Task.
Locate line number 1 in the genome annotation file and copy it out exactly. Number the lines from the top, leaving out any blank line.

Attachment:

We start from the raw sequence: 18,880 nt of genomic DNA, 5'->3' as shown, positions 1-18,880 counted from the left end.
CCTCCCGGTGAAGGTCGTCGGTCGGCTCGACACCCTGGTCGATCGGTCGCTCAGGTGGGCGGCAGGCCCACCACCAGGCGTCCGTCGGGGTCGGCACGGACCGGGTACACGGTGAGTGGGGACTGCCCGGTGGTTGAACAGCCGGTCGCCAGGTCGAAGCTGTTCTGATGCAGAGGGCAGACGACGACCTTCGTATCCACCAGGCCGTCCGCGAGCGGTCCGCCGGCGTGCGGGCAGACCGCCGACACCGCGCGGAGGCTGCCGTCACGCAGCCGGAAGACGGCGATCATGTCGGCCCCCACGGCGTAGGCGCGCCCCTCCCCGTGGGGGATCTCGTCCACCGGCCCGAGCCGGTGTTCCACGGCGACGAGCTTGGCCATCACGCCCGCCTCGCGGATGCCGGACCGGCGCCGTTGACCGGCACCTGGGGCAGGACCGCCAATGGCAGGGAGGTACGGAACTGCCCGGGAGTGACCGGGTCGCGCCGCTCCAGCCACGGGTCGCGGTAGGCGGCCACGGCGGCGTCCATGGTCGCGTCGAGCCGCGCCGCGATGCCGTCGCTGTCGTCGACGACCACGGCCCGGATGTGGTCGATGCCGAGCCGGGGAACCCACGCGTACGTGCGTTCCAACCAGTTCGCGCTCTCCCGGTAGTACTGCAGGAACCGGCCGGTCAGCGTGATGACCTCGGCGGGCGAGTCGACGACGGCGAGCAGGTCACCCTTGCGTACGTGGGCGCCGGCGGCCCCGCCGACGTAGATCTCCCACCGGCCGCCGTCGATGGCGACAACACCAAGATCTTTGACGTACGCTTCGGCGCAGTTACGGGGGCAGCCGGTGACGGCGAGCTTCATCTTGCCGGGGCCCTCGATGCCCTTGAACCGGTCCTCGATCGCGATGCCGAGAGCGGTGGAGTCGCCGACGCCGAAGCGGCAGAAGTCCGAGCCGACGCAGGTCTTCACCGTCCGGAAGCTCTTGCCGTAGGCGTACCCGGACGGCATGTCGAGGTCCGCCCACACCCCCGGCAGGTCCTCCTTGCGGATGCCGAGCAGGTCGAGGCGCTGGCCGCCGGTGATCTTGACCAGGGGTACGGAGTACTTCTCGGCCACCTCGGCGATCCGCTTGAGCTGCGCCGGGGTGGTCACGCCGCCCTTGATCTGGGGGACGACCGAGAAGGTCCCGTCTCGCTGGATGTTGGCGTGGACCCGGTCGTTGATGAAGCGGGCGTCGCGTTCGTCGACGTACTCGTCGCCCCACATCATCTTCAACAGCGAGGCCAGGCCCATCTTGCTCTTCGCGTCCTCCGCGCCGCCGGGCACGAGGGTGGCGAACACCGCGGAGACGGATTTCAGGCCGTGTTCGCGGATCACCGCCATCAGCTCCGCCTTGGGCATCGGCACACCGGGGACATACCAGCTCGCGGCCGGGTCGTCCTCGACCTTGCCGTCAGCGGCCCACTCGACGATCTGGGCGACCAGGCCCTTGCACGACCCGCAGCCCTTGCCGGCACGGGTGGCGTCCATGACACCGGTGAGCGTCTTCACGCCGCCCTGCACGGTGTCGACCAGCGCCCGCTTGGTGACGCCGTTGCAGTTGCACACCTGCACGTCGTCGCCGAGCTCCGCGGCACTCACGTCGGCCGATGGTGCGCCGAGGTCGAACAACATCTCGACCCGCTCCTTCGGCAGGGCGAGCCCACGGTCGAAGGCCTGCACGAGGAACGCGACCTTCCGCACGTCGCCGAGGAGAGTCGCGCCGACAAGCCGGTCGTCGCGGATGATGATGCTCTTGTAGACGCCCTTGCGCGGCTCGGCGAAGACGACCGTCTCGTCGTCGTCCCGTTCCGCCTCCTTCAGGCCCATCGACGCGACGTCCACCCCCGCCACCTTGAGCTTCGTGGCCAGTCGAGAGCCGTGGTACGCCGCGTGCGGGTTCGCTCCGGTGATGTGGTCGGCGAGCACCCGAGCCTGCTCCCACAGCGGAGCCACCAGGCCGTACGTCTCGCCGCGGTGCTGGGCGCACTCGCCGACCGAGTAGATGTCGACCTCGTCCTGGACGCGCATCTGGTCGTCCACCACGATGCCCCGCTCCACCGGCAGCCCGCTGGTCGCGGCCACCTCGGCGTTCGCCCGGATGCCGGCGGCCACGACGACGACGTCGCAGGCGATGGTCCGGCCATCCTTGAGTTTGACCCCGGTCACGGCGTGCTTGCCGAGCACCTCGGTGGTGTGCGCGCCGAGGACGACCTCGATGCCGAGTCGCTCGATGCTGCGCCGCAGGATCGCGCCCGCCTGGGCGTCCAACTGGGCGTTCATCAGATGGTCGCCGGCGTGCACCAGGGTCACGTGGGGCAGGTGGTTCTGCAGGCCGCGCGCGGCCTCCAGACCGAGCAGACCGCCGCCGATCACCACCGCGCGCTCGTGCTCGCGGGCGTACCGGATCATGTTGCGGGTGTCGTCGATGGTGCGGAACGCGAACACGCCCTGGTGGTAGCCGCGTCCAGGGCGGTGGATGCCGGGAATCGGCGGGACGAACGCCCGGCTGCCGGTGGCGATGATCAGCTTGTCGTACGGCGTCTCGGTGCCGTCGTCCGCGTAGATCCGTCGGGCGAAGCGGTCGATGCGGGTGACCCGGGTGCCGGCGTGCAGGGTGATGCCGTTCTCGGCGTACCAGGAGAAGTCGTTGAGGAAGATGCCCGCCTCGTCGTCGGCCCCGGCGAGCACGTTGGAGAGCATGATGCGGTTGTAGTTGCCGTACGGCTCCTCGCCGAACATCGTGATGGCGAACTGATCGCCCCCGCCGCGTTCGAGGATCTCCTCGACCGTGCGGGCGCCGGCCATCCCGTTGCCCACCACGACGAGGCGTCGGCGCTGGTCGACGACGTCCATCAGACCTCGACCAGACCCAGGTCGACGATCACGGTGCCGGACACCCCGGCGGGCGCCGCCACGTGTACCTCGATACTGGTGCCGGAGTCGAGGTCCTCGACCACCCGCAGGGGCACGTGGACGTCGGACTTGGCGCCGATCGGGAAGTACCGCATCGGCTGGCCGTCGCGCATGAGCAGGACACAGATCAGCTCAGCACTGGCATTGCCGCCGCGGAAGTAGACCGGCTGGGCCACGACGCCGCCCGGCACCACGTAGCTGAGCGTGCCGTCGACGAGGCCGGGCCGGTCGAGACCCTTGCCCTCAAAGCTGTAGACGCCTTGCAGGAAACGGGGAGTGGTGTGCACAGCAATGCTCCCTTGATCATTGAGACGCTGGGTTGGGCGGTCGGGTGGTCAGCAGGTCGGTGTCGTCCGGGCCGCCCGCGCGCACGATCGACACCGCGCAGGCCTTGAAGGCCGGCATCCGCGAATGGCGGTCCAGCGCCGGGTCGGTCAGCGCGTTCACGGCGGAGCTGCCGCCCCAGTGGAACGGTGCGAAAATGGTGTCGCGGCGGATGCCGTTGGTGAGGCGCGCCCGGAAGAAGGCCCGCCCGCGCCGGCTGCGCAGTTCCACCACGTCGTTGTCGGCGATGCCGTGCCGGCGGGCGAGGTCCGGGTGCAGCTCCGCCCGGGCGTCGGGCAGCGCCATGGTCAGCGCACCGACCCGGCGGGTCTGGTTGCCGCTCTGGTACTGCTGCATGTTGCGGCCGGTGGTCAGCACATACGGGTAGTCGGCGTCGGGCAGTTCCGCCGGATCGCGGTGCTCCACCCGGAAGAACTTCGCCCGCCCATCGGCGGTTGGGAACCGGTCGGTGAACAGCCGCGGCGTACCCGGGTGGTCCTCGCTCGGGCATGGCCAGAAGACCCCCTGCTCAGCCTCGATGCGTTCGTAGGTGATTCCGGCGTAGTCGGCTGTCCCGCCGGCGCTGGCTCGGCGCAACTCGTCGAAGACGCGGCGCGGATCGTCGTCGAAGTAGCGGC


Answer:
We start from the raw sequence: 18,880 nt of genomic DNA, 5'->3' as shown, positions 1-18,880 counted from the left end.